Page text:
Last week was the first HPE (HIV Prevention England) conference where hundreds of people working in the field of HIV prevention – activists, doctors, researchers, client workers etc. – got together and discussed some of the more pressing issues related to HIV prevention today. There were lots of up to date stats used to make arguments about future directions of prevention work and this week’s blog wants to highlight some of the latest numbers that came out of the conference and what they could mean. So get your mathematical brains on as we have a closer look at some of these numbers:
Increasing age of those living with HIV: Now 1/4 of those living with HIV are over 50. The mortality rate of this age group is 3 x the general HIV positive population.
Decreasing number of those who are positive but unaware of their status: This now stands at 22% and is slowly dropping.
The average age of an HIV positive diagnosis is 36.
Number diagnosed from abroad is increasing: The number of those diagnosed as HIV positive from abroad has increased from 43% to 55%.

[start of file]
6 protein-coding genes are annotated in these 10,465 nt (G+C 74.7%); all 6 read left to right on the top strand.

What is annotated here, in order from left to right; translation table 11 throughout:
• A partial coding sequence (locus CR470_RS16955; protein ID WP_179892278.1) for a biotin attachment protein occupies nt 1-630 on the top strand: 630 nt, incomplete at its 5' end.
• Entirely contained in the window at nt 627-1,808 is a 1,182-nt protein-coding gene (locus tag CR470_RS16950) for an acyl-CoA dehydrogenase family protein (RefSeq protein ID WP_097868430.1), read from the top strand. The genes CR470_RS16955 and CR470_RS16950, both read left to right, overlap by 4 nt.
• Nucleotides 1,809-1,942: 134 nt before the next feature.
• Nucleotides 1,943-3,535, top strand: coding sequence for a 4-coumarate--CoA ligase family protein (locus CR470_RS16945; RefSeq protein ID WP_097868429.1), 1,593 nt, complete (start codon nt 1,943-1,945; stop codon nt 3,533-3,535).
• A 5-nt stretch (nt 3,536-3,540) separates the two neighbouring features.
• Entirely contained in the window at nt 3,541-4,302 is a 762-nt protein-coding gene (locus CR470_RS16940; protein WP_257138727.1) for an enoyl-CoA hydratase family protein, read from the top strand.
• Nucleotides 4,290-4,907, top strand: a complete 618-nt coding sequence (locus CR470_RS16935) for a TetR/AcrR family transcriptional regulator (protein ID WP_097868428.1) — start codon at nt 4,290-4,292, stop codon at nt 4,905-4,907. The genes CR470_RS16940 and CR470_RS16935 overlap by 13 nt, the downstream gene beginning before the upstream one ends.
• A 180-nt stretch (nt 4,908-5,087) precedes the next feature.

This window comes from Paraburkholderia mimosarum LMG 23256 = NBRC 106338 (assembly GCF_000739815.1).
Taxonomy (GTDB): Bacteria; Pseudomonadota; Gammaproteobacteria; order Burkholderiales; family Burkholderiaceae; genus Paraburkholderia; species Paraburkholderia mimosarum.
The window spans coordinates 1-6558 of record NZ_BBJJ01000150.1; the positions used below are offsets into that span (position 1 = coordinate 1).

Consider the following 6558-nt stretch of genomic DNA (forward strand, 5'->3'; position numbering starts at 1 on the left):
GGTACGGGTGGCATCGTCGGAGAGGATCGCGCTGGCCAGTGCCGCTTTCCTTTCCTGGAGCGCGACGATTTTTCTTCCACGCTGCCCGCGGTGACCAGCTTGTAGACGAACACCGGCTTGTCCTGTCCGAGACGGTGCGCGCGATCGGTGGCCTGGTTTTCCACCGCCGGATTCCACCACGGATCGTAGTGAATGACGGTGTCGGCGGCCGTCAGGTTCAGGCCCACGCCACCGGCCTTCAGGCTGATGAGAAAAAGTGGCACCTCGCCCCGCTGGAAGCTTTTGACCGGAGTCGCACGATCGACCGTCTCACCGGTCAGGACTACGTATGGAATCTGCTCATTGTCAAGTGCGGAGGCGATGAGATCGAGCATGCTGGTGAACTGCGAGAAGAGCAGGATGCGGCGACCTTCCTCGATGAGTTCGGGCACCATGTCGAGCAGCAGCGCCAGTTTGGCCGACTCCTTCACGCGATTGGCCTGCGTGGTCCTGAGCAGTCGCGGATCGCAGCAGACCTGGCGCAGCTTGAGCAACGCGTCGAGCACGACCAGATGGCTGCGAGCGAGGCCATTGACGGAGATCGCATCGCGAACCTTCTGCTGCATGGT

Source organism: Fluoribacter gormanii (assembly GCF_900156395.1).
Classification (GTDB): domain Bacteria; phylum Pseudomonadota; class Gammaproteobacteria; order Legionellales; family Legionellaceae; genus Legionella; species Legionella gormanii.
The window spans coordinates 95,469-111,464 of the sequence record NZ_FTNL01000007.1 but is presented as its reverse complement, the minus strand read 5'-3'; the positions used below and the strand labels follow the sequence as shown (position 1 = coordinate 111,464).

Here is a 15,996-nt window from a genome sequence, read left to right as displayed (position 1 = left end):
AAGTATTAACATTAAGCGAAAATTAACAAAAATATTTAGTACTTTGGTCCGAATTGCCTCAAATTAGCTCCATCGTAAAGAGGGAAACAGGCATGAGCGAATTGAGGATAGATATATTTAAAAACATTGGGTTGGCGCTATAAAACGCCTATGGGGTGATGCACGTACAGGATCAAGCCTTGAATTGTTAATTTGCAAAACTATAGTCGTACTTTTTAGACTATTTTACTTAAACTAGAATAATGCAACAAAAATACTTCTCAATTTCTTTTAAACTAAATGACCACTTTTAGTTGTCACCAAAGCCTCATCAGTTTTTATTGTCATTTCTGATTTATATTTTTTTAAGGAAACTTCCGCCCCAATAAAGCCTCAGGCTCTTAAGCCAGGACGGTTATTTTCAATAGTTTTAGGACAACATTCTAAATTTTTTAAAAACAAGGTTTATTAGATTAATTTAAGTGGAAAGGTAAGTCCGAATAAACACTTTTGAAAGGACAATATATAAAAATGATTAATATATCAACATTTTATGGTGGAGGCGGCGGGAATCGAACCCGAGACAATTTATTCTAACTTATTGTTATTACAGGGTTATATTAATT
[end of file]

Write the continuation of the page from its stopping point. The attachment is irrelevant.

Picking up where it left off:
Transmission through injecting drugs represents about 2% of HIV positive diagnoses.
Models show than an increase in HIV testing of x2 to x3 current rates is needed to cause a plateau and reduction in new HIV diagnoses.
What do you think about the numbers above? Maybe, you think, alone, they can provide us with some useful pointers about necessary future HIV prevention work – perhaps highlighting testing need and the need for more work with the over 50s and work with those born outside the UK . Maybe, on the other hand, you’re less convinced by numbers and feel that we should take a more qualitative approach – looking at the thoughts, opinions and feelings behind HIV prevention approaches and use this to shape future approaches, and maybe you can identify some weaknesses relying on the stats above. In that case, you might agree with Benjamin Disralei who commented that ‘There are 3 types of lies. ‘Lies, damn lies and statistics’. Or, maybe you’re somewhere in the middle and think that statistics like those above can tell us a lot, but relying on them alone can to plan future work can be unwise and think they should be looked it with other evidence too. Whatever you think about the stats above we would like to hear back from you! Let us know your thoughts in the comments below.